Additional: being polyamorous is not synomous with promiscuous and beimg monogamous doesn’t mean people are faithful

    • Fabio Paolo Barbieri

      In other words, everything is for the best in the best of the possible world. Are you sure you were not educated in Voltaire’s Sorbonne?

      • EricWelch

        What a silly response to dancekitty’s excellent post. The fact remains that “marriage” is a secular contract. Holy matrimony is a religious ritual that by itself has no legal weight. The state grants the right to conduct a marriage ceremony that is recognized by the state. It can withdraw that at any time. In fact, in most European countries going through Holy Matrimony is not enough to be considered married. You have to go through the steps at City Hall to be considered legally married.

        It’s a secular contract because it carries the power to determine legally binding restrictions and permissions especially the right to convey property. That’s a major reason why polygamy to become legal will have some serious secular hurdles to jump: it makes the division of property very complicated.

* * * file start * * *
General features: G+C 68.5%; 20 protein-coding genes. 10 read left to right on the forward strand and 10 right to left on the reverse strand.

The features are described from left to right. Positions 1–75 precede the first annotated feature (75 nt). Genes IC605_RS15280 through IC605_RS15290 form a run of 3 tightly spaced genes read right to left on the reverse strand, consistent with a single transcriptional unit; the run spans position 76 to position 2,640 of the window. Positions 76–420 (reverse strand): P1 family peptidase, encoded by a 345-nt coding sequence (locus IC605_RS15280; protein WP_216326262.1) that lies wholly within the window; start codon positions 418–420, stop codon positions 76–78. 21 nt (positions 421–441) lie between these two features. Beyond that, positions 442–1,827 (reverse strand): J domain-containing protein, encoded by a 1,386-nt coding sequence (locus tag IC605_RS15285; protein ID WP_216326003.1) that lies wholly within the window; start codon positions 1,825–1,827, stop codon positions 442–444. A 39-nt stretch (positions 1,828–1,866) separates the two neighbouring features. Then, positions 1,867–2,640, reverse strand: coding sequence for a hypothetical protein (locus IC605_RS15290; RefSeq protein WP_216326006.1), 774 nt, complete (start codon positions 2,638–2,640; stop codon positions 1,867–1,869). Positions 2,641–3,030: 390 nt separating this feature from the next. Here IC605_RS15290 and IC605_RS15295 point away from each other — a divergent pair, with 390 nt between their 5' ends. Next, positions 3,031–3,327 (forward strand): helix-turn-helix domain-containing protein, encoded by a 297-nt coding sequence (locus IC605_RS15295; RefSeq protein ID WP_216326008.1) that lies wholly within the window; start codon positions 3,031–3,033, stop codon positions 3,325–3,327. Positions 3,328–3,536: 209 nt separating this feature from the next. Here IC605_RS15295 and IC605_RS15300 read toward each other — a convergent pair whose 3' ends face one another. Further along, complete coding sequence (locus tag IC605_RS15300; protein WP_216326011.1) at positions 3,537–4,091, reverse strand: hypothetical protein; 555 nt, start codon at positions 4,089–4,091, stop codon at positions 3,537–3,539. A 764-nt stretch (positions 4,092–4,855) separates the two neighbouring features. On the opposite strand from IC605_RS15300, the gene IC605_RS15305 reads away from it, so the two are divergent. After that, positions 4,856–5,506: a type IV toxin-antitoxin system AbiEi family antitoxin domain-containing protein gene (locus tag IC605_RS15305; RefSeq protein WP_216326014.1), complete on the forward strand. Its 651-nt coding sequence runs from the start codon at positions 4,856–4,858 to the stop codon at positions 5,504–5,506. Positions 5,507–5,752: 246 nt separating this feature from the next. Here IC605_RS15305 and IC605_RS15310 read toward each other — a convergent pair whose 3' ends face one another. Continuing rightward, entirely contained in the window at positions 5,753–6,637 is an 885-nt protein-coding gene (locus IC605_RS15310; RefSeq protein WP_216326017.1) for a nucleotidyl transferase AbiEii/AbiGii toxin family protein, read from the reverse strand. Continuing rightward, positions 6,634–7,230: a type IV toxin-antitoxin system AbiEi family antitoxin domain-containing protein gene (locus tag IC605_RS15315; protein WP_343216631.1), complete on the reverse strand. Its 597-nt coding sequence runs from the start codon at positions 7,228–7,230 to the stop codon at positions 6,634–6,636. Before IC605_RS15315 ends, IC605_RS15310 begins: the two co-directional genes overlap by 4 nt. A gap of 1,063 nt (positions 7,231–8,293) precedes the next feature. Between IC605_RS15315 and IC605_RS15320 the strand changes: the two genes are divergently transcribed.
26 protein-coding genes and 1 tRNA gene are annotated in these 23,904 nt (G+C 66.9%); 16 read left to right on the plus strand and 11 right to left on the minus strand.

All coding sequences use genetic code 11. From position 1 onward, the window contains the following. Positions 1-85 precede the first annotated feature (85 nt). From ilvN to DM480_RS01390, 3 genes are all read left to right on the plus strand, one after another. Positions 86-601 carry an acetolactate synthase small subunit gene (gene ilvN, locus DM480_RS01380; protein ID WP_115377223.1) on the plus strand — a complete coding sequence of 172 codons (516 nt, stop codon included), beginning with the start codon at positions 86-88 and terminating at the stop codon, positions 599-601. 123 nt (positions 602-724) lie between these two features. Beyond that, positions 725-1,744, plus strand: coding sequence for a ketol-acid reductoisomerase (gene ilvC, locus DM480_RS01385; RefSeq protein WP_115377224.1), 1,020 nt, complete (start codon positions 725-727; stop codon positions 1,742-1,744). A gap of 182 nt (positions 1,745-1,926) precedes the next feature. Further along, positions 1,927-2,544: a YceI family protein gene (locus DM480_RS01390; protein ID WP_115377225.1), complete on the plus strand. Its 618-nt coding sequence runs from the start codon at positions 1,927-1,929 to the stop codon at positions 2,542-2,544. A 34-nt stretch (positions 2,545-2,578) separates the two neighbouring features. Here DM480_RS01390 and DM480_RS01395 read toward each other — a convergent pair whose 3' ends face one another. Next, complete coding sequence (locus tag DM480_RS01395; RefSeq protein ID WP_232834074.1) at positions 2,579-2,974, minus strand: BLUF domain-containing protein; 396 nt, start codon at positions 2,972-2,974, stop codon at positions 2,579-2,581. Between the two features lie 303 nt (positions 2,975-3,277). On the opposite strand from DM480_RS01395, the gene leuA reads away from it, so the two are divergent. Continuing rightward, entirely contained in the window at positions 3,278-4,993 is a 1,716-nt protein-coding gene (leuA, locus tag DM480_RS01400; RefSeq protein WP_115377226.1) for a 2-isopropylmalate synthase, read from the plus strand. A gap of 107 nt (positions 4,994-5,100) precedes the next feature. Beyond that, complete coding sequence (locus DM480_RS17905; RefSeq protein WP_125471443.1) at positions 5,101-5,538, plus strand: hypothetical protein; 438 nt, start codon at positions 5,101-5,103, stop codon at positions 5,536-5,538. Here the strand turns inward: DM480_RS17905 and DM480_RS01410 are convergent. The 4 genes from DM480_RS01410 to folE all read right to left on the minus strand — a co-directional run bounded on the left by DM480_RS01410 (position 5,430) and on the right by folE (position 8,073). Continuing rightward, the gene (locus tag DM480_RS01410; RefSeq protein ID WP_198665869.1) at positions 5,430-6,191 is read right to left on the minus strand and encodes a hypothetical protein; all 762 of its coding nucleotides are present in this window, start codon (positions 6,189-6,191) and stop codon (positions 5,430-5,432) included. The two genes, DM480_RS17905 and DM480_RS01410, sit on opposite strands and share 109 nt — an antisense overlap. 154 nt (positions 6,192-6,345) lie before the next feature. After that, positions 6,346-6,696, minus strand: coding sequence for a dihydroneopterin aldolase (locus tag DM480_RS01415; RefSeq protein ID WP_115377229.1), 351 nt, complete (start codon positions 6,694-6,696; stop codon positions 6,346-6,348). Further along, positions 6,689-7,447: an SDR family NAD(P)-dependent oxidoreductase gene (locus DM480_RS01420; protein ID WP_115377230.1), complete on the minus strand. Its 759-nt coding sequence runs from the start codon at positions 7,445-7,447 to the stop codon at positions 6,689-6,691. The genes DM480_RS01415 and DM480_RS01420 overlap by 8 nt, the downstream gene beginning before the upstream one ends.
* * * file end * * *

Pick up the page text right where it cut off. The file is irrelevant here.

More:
The secular nature of the marriage contract is a very good thing for religion since it permits each religion to structure the sacrament of matrimony anyway it wants in keeping with whatever the current orthodoxy might be, while the legal rules and rights apply to everyone.

        That, of course, is one reason why celibacy of priests became so important in the middle ages. (They were allowed to marry until 1139 at the Second Lateran Council.) When priests were married, their property devolved to their spouse. If celibate, their property devolved to the church.

        • Fabio Paolo Barbieri

          “A little learning is a dangerous thing”. Priestly celibacy was the norm in the West since the sixth century at least. Your foolish response does not seem to take into account the fact that there was no such thing as civil marriage in Europe before the French Revolution, and the state confiscation of marriage by the revolutionaries was itself a religious act, since they wanted to nationalize or destroy the Church as such. And to place the division of property ahead of the procreation and legitimacy of children is beyond foolish: it shows a scary ability to absorb pages of writing without once understanding their sense or purpose.